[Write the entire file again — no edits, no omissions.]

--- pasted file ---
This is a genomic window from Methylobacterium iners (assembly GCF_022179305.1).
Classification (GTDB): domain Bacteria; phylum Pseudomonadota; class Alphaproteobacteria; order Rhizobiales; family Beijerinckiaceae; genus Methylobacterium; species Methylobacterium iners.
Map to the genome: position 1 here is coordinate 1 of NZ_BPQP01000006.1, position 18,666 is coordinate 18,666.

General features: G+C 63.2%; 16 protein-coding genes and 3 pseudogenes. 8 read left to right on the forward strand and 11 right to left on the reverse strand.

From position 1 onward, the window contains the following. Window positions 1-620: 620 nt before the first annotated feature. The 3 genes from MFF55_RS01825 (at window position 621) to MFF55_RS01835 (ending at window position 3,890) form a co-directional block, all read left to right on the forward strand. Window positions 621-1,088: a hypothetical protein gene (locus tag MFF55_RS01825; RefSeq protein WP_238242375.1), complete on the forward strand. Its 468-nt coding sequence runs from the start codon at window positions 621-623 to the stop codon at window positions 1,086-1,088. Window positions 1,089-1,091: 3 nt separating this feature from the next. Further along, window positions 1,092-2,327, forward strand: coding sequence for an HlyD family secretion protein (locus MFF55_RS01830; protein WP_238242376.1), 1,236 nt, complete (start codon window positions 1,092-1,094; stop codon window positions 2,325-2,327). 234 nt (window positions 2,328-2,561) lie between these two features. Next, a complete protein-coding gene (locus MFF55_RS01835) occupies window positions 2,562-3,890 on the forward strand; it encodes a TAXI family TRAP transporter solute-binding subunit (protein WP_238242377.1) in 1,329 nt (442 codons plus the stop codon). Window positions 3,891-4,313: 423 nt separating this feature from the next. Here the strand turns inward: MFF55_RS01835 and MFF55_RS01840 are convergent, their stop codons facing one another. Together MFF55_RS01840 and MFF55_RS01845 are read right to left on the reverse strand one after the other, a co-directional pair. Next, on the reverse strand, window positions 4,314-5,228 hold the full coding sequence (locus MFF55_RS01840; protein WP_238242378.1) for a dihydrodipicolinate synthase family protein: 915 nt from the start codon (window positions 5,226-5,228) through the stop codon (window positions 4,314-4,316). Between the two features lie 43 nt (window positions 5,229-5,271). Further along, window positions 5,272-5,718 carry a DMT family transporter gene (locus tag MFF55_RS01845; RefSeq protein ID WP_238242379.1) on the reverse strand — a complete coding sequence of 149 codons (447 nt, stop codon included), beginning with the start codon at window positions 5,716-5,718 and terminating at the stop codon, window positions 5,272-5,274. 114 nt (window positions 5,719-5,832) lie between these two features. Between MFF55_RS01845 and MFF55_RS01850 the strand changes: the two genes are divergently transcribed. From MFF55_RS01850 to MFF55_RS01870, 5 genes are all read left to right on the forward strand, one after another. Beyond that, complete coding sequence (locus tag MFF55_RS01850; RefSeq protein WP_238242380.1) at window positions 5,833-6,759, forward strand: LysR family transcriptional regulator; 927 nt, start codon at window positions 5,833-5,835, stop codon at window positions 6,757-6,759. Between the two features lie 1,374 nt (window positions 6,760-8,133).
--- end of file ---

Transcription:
This is a genomic window from Methylobacterium iners (assembly GCF_022179305.1).
Classification (GTDB): domain Bacteria; phylum Pseudomonadota; class Alphaproteobacteria; order Rhizobiales; family Beijerinckiaceae; genus Methylobacterium; species Methylobacterium iners.
Map to the genome: position 1 here is coordinate 1 of NZ_BPQP01000006.1, position 18,666 is coordinate 18,666.

General features: G+C 63.2%; 16 protein-coding genes and 3 pseudogenes. 8 read left to right on the forward strand and 11 right to left on the reverse strand.

From position 1 onward, the window contains the following. Window positions 1-620: 620 nt before the first annotated feature. The 3 genes from MFF55_RS01825 (at window position 621) to MFF55_RS01835 (ending at window position 3,890) form a co-directional block, all read left to right on the forward strand. Window positions 621-1,088: a hypothetical protein gene (locus tag MFF55_RS01825; RefSeq protein WP_238242375.1), complete on the forward strand. Its 468-nt coding sequence runs from the start codon at window positions 621-623 to the stop codon at window positions 1,086-1,088. Window positions 1,089-1,091: 3 nt separating this feature from the next. Further along, window positions 1,092-2,327, forward strand: coding sequence for an HlyD family secretion protein (locus MFF55_RS01830; protein WP_238242376.1), 1,236 nt, complete (start codon window positions 1,092-1,094; stop codon window positions 2,325-2,327). 234 nt (window positions 2,328-2,561) lie between these two features. Next, a complete protein-coding gene (locus MFF55_RS01835) occupies window positions 2,562-3,890 on the forward strand; it encodes a TAXI family TRAP transporter solute-binding subunit (protein WP_238242377.1) in 1,329 nt (442 codons plus the stop codon). Window positions 3,891-4,313: 423 nt separating this feature from the next. Here the strand turns inward: MFF55_RS01835 and MFF55_RS01840 are convergent, their stop codons facing one another. Together MFF55_RS01840 and MFF55_RS01845 are read right to left on the reverse strand one after the other, a co-directional pair. Next, on the reverse strand, window positions 4,314-5,228 hold the full coding sequence (locus MFF55_RS01840; protein WP_238242378.1) for a dihydrodipicolinate synthase family protein: 915 nt from the start codon (window positions 5,226-5,228) through the stop codon (window positions 4,314-4,316). Between the two features lie 43 nt (window positions 5,229-5,271). Further along, window positions 5,272-5,718 carry a DMT family transporter gene (locus tag MFF55_RS01845; RefSeq protein ID WP_238242379.1) on the reverse strand — a complete coding sequence of 149 codons (447 nt, stop codon included), beginning with the start codon at window positions 5,716-5,718 and terminating at the stop codon, window positions 5,272-5,274. 114 nt (window positions 5,719-5,832) lie between these two features. Between MFF55_RS01845 and MFF55_RS01850 the strand changes: the two genes are divergently transcribed. From MFF55_RS01850 to MFF55_RS01870, 5 genes are all read left to right on the forward strand, one after another. Beyond that, complete coding sequence (locus tag MFF55_RS01850; RefSeq protein WP_238242380.1) at window positions 5,833-6,759, forward strand: LysR family transcriptional regulator; 927 nt, start codon at window positions 5,833-5,835, stop codon at window positions 6,757-6,759. Between the two features lie 1,374 nt (window positions 6,760-8,133).